Overview 1 Overview of concept drift with multiple experts 2 Experts’ weights, loss functions, and an upper bound on loss 3 Simulations & real-world data sets 4 Conclusions & discussion Dow Jones Industrial Average index with the 30 companies associated with the index 1993 1998 2004 2009 0 50 100 150 200 250 Ditzler, Polikar & Rosen (Drexel/Rowan University) CIDUE (2013), Singapore April 17, 2013 2 / 15

Concept Drift, Time Series, Transfer Learning and Model Adaption Time Series (time-dependent) Knowledge transfer / Transfer learning Model Adaptation Concept Drift Adapted from: I. Žliobait˙ e, “Learning under concept drift: an overview,” http://arxiv.org/abs/1010.4784, 2010. Ditzler, Polikar & Rosen (Drexel/Rowan University) CIDUE (2013), Singapore April 17, 2013 3 / 15

Concept Drift & Multiple Experts – I Concept drift Concept drift can be viewed as a change in a probability distribution, p(X, Ω). The change can be in p(X), p(X|Ω), P(ω), or joint changes in P(Ω|X). P(Ω|X) = p(X|Ω)P(Ω) p(X) We generally reserve names for speciﬁc types of drift (e.g., real and virtual) Drift types: sudden, gradual, incremental, & reoccurring General Examples: electricity demand, ﬁnancial, climate, epidemiological, and spam (too name a few) Incremental Learning Incremental learning can be summarized as the preservation of old knowledge without access to old data. Desired concept drift algorithm should ﬁnd a balance between prior knowledge (stability) and new knowledge (plasticity) Ensembles have been shown to provide a good balance between stability and plasticity Ditzler, Polikar & Rosen (Drexel/Rowan University) CIDUE (2013), Singapore April 17, 2013 4 / 15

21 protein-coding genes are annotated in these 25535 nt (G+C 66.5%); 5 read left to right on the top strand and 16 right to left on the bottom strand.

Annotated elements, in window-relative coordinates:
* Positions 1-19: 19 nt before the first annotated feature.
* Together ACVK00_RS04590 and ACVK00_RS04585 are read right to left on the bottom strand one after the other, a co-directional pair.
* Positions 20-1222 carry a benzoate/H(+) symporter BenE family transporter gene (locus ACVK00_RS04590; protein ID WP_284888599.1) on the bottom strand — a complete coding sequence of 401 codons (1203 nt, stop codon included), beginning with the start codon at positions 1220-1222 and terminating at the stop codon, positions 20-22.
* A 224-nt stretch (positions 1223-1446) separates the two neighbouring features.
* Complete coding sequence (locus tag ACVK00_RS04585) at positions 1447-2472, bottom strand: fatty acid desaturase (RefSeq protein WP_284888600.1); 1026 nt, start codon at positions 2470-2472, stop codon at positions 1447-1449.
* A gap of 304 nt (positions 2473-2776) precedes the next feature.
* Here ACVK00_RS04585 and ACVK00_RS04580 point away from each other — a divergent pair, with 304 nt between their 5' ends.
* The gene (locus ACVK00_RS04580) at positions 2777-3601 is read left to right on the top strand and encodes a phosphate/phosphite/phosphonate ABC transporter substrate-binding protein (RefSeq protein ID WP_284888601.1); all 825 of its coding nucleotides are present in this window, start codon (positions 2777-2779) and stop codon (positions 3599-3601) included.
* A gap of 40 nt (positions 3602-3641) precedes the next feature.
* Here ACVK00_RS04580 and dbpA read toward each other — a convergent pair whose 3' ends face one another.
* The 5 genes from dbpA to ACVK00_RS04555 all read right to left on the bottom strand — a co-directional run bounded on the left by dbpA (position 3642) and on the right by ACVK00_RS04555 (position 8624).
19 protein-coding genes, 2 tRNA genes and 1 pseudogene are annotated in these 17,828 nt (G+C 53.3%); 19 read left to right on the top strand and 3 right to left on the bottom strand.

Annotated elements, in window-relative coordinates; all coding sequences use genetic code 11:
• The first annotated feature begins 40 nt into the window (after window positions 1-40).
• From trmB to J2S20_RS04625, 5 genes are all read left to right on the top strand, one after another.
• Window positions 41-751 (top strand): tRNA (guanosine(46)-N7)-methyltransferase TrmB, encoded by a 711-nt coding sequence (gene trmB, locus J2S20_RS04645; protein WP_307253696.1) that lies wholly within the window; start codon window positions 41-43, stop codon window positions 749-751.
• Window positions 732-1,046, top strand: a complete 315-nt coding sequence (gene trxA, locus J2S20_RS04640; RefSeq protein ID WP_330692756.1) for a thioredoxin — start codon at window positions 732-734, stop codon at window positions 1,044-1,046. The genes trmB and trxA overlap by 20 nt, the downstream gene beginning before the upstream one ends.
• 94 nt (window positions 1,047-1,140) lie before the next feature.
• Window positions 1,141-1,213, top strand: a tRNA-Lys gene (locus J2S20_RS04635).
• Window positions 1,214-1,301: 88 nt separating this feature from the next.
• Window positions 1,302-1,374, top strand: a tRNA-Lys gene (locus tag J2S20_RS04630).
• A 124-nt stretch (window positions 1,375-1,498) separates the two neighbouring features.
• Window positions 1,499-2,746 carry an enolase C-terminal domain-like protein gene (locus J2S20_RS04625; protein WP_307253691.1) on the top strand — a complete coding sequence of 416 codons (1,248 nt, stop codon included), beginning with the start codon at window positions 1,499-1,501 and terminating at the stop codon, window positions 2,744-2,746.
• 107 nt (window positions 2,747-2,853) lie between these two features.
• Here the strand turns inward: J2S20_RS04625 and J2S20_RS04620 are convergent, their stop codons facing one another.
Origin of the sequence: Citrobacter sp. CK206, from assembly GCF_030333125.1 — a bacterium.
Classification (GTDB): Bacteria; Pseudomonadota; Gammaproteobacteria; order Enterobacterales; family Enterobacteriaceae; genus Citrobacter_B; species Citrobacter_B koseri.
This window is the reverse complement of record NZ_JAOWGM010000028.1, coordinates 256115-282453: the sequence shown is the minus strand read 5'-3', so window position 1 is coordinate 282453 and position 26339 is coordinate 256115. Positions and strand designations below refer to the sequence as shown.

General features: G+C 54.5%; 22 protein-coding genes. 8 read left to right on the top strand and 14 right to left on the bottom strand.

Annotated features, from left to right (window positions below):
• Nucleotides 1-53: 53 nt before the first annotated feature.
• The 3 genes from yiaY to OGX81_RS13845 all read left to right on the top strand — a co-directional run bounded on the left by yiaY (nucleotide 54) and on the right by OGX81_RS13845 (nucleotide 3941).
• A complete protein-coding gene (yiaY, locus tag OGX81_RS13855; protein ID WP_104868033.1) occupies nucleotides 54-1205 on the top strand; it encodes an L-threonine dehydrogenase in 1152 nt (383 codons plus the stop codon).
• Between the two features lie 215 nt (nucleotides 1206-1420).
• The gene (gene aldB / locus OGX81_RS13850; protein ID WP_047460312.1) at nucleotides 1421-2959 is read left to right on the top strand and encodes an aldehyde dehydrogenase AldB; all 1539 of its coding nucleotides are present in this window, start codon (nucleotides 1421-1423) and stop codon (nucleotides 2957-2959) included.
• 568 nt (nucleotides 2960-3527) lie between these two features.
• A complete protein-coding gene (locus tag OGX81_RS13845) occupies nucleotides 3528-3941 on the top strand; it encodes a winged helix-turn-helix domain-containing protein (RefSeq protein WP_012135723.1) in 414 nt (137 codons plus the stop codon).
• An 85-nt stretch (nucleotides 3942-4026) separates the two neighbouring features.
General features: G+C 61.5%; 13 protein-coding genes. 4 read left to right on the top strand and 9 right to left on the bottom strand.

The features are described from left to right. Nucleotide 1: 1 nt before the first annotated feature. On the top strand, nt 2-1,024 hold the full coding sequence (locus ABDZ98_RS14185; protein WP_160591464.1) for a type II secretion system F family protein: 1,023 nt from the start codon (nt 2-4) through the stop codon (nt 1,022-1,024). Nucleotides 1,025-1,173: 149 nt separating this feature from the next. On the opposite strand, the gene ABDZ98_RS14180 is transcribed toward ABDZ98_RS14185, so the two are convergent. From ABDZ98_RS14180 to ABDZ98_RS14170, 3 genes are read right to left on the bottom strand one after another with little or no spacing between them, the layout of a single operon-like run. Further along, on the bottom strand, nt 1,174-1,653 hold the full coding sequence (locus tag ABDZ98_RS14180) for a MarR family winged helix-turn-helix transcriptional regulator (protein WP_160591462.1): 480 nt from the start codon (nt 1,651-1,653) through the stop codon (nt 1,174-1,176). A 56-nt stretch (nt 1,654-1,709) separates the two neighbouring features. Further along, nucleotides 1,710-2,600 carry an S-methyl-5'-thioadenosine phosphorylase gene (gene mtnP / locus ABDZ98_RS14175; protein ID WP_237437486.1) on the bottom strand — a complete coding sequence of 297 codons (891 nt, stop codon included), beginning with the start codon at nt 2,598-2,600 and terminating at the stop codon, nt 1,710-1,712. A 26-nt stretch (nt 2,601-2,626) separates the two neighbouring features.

Concept Drift & Multiple Experts – II Multiple expert systems offer an intuitive solution to incremental learning from concept drift data streams An expert is learned on a data set St sampled from Dt. Expert weights are updated with St. Another way to view learning from batch data incrementally is as a test-then-train strategy. Many multiple expert systems (MES) exist for concept drift and can be viewed a ﬁtting into a (very) general framework. Incremental Learning Procedure Train Expert ht Update Weights Predict St+1 Measure (H, ft+1) S1, . . . , St (H, ft+1) H(x) = t k=1 wk,thk(x) ⇒ H = t k=1 wk,thk and ˆ y = sign(H) How should be choose the weights wt ∈ R+ such that Ex∼DT [ (H, fT )] := ET [ (H, fT )] is small? Ditzler, Polikar & Rosen (Drexel/Rowan University) CIDUE (2013), Singapore April 17, 2013 5 / 15

Weighting Experts – I Uniform Weights & Follow-the-Leader There are several ways that the weights, wk,t, for an MES can be selected. Ideally, the selection of the weight produces a low generalization loss on future unlabeled data. DT does not come with labeled information at the time of testing; however, we have observed labels for Dt Uniform: Some have suggested that setting the weights to 1 t is optimal; however, the learning assumptions to prove this are harsh. Follow-the-Leader (FTL) may work well, but what if the divergence between DT and Dt is not negligible? Exponential Weighting The exponential weighted forecaster has be widely used by many MES, which is given by wk,t = wk,t−1 exp(−ηEt[ (hk, ft)]) t j=1 wj,t−1 exp(−ηEt[ (hj, ft)]) where η is the smoothing parameter. What if not all losses should be equally weighted? Ditzler, Polikar & Rosen (Drexel/Rowan University) CIDUE (2013), Singapore April 17, 2013 6 / 15